For decades, the style of white supremacists had a predominant image -- a conical hood with cutout eyes and a long robe, most often in white, but sometimes in black or other colors. This costume, the widely recognized robes of the second Ku Klux Klan, dominated the early 20th century.
Before 1915, while some Klan members did wear hoods and robes, their uniform wasn't consistent. Klan members also relied on folk traditions to guide their mode of dress wearing fake beards, animal horns, blackface or cross dressing when rallying or intimidating victims.
Not having a set uniform made it easier to explain away their brutal acts as boyhood shenanigans and with the broad political and public support they enjoyed at the time, there was no need to dress up, said Alison Kinney, author of Hood (Bloomsbury, $15). Back then, every single member of the community showed up for public lynchings dressed as if it were just another day in the park.
Last weekend, when supporters of neo-Nazi, White nationalist and Ku Klux Klan ideology descended on Charlottesville, Va. for the "Unite the Right" rally, they appeared to be taking a sartorial trip back to the 19th Century. By holding loosely to a uniform of knit polo shirts and khaki pants, they aspired to look more like everyday people than the horned, hooded figures of yesterday.
"They have been emboldened by Trump," said Kinney. "It reminds me of the way that white supremacy in the U.S. since the Reconstruction Era has enabled people to go and be photographed in the everyday public."
But even in the old days, the hoods and robes weren't used to hide. "The hood wasn't there so much as to help them hide their identity, as to make them feel as if they were members of a fraternity or a boy's club," Kinney said.
The look went mainstream when Hollywood intervened, most notably in D.W. Griffiths 1915 film "Birth of a Nation," Kinney said. Around the time of the movie's Atlanta premiere, the same year Leo Frank was lynched by a mob of angry whites, a former Georgia minister, William J. Simmons, kicked off the second Ku Klux Klan with a cross burning at Stone Mountain.
In 1921, the Klan opened Gates City Manufacturing Company in Atlanta to mass-produce designs featured in "Birth of a Nation" including robes and banners that were available through mail-order.
While hoods and robes will always have a place among Klan members, it's just as likely today that the fascist in the crowd is wearing Fred Perry, New Balance or maybe even Gucci.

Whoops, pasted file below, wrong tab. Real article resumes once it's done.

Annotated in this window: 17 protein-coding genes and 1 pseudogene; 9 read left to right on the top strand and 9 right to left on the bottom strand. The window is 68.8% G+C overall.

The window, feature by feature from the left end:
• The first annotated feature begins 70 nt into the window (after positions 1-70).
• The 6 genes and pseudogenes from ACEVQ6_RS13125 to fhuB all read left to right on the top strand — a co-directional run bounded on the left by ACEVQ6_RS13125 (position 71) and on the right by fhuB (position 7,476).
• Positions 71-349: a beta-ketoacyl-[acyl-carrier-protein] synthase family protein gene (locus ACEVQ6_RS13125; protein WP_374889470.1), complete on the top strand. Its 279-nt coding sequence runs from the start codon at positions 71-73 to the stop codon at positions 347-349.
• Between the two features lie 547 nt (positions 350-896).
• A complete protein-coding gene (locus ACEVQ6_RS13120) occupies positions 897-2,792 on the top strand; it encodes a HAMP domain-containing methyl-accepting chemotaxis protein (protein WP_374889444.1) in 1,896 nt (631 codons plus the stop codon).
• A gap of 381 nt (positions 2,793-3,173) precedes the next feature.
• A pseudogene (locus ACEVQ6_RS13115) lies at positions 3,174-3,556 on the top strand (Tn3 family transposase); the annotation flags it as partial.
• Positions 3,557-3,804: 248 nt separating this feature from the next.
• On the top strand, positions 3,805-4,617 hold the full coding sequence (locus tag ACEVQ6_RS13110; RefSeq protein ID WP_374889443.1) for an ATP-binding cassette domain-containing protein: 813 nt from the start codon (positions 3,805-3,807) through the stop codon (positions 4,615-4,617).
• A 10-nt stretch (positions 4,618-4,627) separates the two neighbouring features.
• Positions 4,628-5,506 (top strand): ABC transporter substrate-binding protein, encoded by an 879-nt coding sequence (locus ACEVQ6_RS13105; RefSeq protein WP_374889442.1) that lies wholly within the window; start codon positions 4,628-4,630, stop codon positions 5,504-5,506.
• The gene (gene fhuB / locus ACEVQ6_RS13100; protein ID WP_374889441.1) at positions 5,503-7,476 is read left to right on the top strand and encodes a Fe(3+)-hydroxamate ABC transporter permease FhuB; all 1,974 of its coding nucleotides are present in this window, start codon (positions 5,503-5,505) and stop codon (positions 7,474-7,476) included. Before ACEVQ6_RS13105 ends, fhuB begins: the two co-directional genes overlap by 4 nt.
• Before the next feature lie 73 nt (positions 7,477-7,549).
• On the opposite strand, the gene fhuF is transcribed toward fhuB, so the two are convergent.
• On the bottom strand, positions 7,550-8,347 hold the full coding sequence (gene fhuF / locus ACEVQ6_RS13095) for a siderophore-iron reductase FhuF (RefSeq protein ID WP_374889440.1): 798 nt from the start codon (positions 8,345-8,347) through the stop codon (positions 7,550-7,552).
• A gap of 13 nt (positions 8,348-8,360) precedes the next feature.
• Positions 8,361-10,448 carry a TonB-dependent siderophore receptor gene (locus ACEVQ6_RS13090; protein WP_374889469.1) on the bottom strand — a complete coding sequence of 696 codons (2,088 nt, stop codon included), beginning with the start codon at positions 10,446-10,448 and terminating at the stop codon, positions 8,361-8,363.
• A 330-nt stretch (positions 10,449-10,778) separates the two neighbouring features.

The new look of white nationalism has brought a fresh problem for brands. What do you do when your product becomes the gear of choice for promoters of hate?
For many years, Fred Perry polos have been the preferred shirt for white nationalists. It's a play that Americans took from their European comrades who began wearing the brand in the 1960s as a dig on British elitism. The brand became so enmeshed with hate groups that the Southern Poverty Law Center includes Fred Perry in its Racist Skinhead glossary . Dr. Martens, the brand of German work boots founded in 1947, are also on that list.
In July, John Flynn, chairman of Fred Perry gave a statement to a Canadian radio outlet about the matter . "No, we don't support the ideals or the group that you speak of. It is counter to our beliefs and the people we work with," he said.
Last year, New Balance took a similar strategy after a popular neo-Nazi website declared New Balance the shoes of white people. And this week, in response to the Tiki torch wielding protesters in Charlottesville, Tiki Brand did the same. "TIKI Brand is not associated in any way with the events that took place in Charlottesville and are deeply saddened and disappointed. We do not support their message or the use of our products in this way," wrote the company in a post on Facebook.
Gucci had a problem of another sort when a Twitter user posted an image of alleged Gucci employees in Trump Tower holding signs that read, "Hate has no home here." When the image appeared online at Jezebel.com, Gucci sent urgent emails to the website denying that the individuals were employees .
This new look of the alt-right has a purpose -- to offer up a clean-cut, normalized image of white supremacy, leaving the hoods and robes of the Klan feeling more like museum ready artifacts.
In a 2014 interview, Richard Bondira, owner of an online retailer of Klan gear who hoped to open a Klan museum, said the demand for hoods and robes isn't what it used to be .
The overseas market is dead and most of his orders come around Halloween, he said. While the traditional hoods and robes can still be spotted during ceremonies or protests, Bondira said he tells the various Klan groups who contact him that such grand public rallies are a thing of the past.
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